Don’t get caught by this scam! Tis the season to be jolly, not Scrooged

Illustration by Marian Kamensky

Illustration by Marian Kamensky

Around this time of year we seem to get busier. Whether it’s at work or home or both, we add more to our schedules and stretch ourselves thin. Maybe we are a little more tired as well. That’s what the bad guys are hoping for. That moment we aren’t quite paying attention.

The top 3 ways to get a major virus are through human error:  

  • Opening an email attachment (zip file)
  • Running an executable file (installing a program on your computer)
  • Allowing remote access (giving permission)

Canada Post has commented:

“New emails using Canada Post’s name or brand are circulating, inviting customers to either click a link or open a document to obtain their tracking information,” said a release from Canada Post on Monday.

“We wish to remind customers to not click on any links or open documents. These fraudulent messages … may contain viruses.”

There are many ‘RE-DIRECT’ links in the fake emails. Meaning, if you click the link in the email it will take you to a false front website. That is where the bad guys will try and get your information or your money. By getting you to install a program (which can be a virus or even remote access software) they might bully you to pay to have a program removed from your computer. They can even get you to feel like your computer is about to crash at any minute and pretend to be tech support.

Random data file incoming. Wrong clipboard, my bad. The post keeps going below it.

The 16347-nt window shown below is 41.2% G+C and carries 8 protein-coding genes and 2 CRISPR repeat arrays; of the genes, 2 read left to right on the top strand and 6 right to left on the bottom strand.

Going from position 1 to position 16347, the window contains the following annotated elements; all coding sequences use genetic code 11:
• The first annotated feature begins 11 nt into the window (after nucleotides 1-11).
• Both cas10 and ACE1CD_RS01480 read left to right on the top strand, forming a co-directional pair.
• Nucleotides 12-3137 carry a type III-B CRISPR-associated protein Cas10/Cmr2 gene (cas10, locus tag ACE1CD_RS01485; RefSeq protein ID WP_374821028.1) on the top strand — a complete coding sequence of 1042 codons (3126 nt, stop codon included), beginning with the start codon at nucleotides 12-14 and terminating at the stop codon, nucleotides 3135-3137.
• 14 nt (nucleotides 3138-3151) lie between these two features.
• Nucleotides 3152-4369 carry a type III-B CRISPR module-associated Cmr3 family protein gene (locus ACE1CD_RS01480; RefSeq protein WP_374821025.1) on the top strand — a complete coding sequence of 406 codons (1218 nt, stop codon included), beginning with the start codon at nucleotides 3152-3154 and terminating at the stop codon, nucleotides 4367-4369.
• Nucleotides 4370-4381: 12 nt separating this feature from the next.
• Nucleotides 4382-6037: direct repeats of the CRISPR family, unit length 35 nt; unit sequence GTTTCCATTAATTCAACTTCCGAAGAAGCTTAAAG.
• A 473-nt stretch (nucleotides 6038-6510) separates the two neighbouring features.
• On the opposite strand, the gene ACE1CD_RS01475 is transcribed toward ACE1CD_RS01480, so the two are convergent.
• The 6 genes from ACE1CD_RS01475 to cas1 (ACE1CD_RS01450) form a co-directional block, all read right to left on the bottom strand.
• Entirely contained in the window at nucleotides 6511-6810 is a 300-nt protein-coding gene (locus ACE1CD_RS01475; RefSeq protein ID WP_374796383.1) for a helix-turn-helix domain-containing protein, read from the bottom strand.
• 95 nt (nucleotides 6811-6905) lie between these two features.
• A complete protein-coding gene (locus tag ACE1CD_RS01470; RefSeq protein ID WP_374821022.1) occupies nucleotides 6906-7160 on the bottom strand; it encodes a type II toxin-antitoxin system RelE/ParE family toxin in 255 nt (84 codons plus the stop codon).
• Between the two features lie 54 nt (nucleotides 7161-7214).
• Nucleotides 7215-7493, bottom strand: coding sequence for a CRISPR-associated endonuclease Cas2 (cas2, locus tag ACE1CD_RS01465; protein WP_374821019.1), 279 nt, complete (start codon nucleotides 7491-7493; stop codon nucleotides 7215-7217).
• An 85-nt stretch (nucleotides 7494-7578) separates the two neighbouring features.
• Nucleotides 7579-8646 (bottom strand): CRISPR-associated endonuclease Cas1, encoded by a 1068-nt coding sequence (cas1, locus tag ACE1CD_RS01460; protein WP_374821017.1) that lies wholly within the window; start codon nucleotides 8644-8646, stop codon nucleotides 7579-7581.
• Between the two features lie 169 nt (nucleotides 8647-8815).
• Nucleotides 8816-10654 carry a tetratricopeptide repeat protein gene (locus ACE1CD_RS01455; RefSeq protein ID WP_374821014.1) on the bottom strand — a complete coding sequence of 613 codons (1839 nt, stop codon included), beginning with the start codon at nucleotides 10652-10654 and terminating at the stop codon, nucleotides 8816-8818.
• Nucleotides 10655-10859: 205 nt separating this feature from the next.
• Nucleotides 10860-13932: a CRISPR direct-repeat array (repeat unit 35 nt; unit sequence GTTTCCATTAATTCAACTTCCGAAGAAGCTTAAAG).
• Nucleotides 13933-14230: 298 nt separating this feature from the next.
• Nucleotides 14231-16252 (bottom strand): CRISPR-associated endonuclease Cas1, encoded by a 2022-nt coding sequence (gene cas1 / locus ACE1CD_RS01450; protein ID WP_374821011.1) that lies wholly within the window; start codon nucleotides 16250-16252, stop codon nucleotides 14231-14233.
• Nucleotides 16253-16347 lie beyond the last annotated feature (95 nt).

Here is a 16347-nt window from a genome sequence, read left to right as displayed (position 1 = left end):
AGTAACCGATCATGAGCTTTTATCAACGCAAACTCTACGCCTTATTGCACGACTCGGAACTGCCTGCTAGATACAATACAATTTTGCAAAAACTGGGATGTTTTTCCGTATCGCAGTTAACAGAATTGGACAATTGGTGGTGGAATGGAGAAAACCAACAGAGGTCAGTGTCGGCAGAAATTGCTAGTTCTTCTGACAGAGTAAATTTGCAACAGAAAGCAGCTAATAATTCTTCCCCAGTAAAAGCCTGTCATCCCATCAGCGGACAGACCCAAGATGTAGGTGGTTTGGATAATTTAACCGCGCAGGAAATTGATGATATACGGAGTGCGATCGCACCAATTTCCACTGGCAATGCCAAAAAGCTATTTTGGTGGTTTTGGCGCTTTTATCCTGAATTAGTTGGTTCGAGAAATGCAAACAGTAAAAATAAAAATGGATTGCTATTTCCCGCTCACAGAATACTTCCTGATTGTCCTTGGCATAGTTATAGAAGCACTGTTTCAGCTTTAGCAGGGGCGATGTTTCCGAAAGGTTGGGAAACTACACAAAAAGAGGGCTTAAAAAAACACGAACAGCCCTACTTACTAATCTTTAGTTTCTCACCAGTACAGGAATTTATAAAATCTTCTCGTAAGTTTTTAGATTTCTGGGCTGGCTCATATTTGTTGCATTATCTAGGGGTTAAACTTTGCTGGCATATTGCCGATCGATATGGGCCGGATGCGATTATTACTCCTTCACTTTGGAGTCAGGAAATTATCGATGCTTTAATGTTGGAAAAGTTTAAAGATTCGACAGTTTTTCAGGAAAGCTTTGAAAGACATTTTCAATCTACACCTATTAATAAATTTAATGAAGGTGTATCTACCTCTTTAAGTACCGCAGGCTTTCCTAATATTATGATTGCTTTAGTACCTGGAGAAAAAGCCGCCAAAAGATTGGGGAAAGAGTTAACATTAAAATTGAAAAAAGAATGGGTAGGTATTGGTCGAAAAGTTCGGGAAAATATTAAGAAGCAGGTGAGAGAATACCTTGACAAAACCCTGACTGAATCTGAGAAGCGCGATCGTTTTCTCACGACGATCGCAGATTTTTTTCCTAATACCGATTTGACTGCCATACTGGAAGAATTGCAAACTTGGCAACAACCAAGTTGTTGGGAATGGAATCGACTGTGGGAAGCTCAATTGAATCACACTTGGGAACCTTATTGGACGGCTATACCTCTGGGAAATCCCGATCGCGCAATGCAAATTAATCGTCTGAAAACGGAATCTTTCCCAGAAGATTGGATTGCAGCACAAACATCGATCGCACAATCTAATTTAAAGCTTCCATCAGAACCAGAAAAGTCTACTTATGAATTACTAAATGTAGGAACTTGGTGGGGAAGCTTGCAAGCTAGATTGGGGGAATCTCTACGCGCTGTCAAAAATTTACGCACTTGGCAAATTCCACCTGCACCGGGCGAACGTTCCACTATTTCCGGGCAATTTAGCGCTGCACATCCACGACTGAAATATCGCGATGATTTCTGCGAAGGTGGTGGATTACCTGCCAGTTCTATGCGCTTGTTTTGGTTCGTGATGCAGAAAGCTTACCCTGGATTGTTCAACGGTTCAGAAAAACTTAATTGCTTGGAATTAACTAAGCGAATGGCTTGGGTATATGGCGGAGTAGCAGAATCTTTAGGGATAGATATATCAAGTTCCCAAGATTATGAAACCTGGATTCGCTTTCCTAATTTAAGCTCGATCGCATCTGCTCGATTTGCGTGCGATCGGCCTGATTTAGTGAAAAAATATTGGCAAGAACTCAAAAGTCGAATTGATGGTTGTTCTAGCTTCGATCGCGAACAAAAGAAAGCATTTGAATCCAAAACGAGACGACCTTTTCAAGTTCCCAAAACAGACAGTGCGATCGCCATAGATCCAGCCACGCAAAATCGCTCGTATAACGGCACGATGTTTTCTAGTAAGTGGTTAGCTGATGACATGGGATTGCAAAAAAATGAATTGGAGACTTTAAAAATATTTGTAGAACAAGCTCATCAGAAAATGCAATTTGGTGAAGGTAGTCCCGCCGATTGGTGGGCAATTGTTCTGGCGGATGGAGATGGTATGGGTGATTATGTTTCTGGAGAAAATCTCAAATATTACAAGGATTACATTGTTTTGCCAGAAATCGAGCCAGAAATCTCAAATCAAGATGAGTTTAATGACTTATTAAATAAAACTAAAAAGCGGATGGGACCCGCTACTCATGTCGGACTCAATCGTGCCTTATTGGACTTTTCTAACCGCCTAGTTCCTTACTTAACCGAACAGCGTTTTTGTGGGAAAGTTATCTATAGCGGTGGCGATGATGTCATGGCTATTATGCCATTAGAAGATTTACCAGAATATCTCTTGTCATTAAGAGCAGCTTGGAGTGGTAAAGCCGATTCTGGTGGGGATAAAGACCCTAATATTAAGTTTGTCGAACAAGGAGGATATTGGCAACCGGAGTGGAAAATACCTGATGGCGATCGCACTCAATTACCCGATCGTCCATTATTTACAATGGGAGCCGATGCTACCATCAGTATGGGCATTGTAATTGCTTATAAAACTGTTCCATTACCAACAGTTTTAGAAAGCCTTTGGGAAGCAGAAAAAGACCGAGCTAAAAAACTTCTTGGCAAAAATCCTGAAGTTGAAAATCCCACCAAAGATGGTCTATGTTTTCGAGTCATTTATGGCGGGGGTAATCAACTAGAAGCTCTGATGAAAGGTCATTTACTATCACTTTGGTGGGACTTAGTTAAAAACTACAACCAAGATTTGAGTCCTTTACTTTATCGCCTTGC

Always take a look at the Email Addresses and read the links.  As you can see in the email below, the ‘website’ is actually a zip file (.zip). If you click on that link, you will install a virus on your own computer. 

Tips to avoid falling victim to an email scam:

  • Don’t be fooled by official logos. One of the most common ways that email scams will try to fool you is by using official company logos or insignias. In some cases, the email address or web address may look close to the company’s name, but is slightly altered or off by a letter.
  • Watch out for poor spelling and grammar. An easy way to spot a phishing scam right away is by reading the email thoroughly, watching for bad spelling and grammar. Phishing emails are notorious for obvious spelling mistakes.
  • Check links before you click on them: If you hover your mouse over the link – without clicking on it – a small yellow box will appear showing the actual web address the link will take you to. If the link doesn’t match the hyperlinked text, it’s likely malicious.
  • References:  Canada Post, Global News, Canada Fraud Agency